Biomimetic synthesis of antimicrobial silver nanoparticles using in vitro-propagated plantlets of a medicinally important endangered species: Phlomis bracteosa
Authors Anjum S, Haider Abbasi B
Received 1 February 2016
Accepted for publication 4 March 2016
Published 22 April 2016 Volume 2016:11 Pages 1663—1675
Checked for plagiarism Yes
Review by Single anonymous peer review
Peer reviewer comments 2
Editor who approved publication: Prof. Dr. Thomas J. Webster
Sumaira Anjum, Bilal Haider Abbasi
Department of Biotechnology, Quaid-i-Azam University, Islamabad, Pakistan
Abstract: In vitro-derived cultures of plants offer a great potential for rapid biosynthesis of chemical-free antimicrobial silver nanoparticles (AgNPs) by enhancing their phytochemical reducing potential. Here, we developed an efficient protocol for in vitro micropropagation of a high-value endangered medicinal plant species, Phlomis bracteosa, in order to explore its biogenic potential in biomimetic synthesis of antimicrobial AgNPs. Murashige and Skoog medium supplemented with 2.0 mg/L thidiazuron was found to be more efficient in inducing optimum in vitro shoot regeneration (78%±4.09%), and 2.0 mg/L indole-3-butyric acid was used for maximum root induction (86%±4.457%). Antimicrobial AgNPs were successfully synthesized by using aqueous extract (rich in total phenolics and flavonoids content) of in vitro derived plantlets of P. bracteosa. Ultraviolet–visible spectroscopy of synthesized AgNPs showed characteristic surface plasmon band in the range of 420–429 nm. The crystallinity, size, and shape of the AgNPs were characterized by X-ray diffraction and scanning electron microscopy. Face-centered cubic AgNPs of almost uniform spherical size (22.41 nm) were synthesized within a short time (1 hour) at room temperature. Fourier-transform infrared spectroscopy revealed that the polyphenols were mainly responsible for reduction and capping of synthesized AgNPs. Energy dispersive X-ray analysis further endorsed the presence of elemental silver in synthesized AgNPs. These biosynthesized AgNPs displayed significantly higher bactericidal activity against multiple drug-resistant human pathogens. The present work highlighted the potent role of in vitro-derived plantlets of P. bracteosa for feasible biosynthesis of antimicrobial AgNPs, which can be used as nanomedicines in many biomedical applications.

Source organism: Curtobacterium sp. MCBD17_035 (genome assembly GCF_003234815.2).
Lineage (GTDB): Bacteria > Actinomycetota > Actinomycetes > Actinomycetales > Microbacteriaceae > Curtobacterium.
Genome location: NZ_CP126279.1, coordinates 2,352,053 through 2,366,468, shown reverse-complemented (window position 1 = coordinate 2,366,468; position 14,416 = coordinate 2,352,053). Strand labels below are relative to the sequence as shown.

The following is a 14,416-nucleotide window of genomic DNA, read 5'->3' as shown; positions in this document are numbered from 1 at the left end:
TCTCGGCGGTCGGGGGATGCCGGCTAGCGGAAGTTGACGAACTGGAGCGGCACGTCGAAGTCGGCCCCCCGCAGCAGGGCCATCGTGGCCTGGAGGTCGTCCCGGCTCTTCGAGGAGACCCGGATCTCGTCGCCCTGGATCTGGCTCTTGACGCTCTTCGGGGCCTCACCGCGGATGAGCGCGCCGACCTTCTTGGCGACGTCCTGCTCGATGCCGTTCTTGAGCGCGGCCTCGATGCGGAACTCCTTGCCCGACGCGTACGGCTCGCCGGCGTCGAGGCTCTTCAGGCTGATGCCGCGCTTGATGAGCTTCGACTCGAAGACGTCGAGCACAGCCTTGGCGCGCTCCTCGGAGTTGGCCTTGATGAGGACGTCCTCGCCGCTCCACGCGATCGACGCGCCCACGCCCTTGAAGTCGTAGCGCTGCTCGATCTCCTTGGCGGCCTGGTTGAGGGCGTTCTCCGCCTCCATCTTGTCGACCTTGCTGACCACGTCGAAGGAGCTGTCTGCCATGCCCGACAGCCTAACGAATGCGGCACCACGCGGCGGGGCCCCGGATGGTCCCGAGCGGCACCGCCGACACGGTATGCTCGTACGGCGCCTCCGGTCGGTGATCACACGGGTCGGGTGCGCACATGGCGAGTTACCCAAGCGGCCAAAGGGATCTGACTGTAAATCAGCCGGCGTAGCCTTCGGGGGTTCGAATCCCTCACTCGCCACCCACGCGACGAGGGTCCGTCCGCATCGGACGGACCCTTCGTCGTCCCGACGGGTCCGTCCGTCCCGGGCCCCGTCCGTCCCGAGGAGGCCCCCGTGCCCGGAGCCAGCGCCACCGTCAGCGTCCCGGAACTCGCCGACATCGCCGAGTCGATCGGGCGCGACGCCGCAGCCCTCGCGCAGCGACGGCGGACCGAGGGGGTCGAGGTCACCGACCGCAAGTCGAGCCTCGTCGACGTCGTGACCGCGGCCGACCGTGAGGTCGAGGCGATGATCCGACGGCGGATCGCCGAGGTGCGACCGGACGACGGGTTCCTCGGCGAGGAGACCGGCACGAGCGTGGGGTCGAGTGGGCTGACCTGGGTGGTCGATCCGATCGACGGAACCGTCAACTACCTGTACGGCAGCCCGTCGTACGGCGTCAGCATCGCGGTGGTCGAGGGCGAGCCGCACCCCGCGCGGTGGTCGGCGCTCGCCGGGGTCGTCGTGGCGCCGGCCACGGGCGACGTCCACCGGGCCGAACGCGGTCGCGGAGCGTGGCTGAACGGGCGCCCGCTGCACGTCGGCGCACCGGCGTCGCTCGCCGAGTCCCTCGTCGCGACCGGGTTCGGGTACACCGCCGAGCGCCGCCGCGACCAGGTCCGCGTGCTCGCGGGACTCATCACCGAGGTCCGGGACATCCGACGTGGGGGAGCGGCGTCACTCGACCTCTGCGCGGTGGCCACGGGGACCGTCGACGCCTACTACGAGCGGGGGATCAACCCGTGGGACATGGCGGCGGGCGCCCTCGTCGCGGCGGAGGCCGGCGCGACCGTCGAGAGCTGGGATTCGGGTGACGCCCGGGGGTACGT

Keywords: silver nanoparticles, Phlomis bracteosa, in vitro micropropagation, antimicrobial, multidrug resistant bacteria